On October 5, 1987, the utterly unremarkable young mother Reba McClure brought her utterly unremarkable 18-month-old daughter Jessica along on a visit to her sister's house in Midland, Texas. As Reba took a phone call, Jessica, playing in the back yard, fell into an open, abandoned well, the mouth of which was only 8 inches in diameter. After falling about 22 feet, she became lodged in the well with her foot above her head. All in all a lucky position, as the bottom of the well yet contained some water which in all probability would have drowned her.

Her mother called 911, and soon both official and volunteer rescuers had arrived on the scene. After some speculation on how best to extract young Jessica before she fell further or died of hunger, thirst, or exposure, it was settled to dig another shaft parallel to the well, and create a tunnel between the two to extract the young girl. By the time this had been accomplished, 58 hours later, after constant digging, first with power and then hand tools, the site was swarming with well-wishers, volunteers, and most importantly, reporters, and "Baby Jessica" had become one of the defining media events of the 1980s, up there with the explosion of the Space Shuttle Challenger and the fall of the Berlin Wall.

The fledgling CNN, at this point not yet the powerhouse that the Gulf War would make them into, first had camera crews on the scene and dedicated 24-hour live coverage to the event. As a result, for the first time in their history they drew more viewers than the major broadcast networks, who covered the subject in their regularly scheduled news broadcasts, with an occasional "special report" for good measure. The Pew Research Center later determined that Jessica's rescue was the second most watched television "news" coverage of all time, trailing the death of Princess Diana. This event must be considered one of the most important milestones in the development of cable (and broadcast news) in the '90s, and a precedent for the sensationalism and ridiculously exhaustive coverage given to later subjects like the O.J. Simpson trial.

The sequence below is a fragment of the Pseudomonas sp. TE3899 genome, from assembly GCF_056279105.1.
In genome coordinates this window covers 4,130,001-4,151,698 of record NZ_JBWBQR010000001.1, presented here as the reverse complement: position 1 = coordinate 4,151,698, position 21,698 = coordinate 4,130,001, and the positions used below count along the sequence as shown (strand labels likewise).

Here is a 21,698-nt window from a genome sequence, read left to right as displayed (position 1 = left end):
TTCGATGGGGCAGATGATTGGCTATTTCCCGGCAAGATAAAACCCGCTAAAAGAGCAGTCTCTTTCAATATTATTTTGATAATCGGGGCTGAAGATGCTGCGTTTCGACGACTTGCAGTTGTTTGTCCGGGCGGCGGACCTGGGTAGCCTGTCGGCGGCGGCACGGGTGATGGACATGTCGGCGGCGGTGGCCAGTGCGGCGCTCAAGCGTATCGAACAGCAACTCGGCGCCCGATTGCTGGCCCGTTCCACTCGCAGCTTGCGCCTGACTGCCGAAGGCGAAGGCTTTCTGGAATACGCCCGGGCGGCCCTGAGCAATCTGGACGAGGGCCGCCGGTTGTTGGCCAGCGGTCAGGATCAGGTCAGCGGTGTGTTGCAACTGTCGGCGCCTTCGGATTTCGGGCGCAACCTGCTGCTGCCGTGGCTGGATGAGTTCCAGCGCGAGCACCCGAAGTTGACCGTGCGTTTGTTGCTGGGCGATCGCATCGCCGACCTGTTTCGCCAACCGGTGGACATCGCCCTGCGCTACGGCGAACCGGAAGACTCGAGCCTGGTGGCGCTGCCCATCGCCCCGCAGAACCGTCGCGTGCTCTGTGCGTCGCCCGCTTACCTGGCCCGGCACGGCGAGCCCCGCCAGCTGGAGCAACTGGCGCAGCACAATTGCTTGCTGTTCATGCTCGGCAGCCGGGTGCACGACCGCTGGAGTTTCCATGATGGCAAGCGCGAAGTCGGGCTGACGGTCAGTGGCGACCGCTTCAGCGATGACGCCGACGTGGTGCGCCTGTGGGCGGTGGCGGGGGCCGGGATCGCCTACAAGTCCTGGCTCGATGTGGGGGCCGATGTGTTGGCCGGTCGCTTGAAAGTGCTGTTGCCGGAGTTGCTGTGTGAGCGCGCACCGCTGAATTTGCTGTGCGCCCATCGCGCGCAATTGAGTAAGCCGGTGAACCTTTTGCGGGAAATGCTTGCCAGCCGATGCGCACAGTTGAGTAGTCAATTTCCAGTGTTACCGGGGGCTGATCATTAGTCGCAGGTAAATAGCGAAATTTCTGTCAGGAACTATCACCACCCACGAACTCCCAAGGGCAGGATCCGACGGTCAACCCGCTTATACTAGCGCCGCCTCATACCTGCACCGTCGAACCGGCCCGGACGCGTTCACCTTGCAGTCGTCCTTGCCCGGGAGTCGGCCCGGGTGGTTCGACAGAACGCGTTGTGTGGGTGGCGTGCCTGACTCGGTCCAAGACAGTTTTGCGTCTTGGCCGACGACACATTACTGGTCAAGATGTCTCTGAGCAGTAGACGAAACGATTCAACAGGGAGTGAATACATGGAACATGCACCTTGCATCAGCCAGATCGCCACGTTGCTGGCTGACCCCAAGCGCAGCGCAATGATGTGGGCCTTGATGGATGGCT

However, as these things go, the flurry of initial media activity fell off soon after the resolution of the drama - how many people remember the eerily similar cases of Floyd Collins in 1926, where a spelunker trapped in a cave attracted a carnival-like atmosphere and yielded a story that would win the year's Pulitzer Prize for Reporting, or of Kathy Fiscus, a girl who fell down a well in 1949 and became one of the first televised real-life "media events"? When's the last time you've heard anyone mention the nine coal miners trapped underground in the Quecreek Mine in Pennsylvania, an event that occurred as recently as July of 2002? In the aftermath, several rescuers have since sought treatment for Post-Traumatic Stress Disorder, originating almost as much from the demands of national media attention as from the rescue itself. Robert O'Donnell, the paramedic who pulled Jessica out of the well, eventually proved unable to handle the stress, the newfound fame, or its swift departure, and took a shotgun to his head in 1995. Jessica herself lives today in relative, welcomed, and somewhat guarded obscurity, minus one toe and any memory of the event, but plus a few scars, what one must assume to be an amazing scrapbook, and a trust fund of over one million dollars, built from the donations that flowed in while she was trapped underground.

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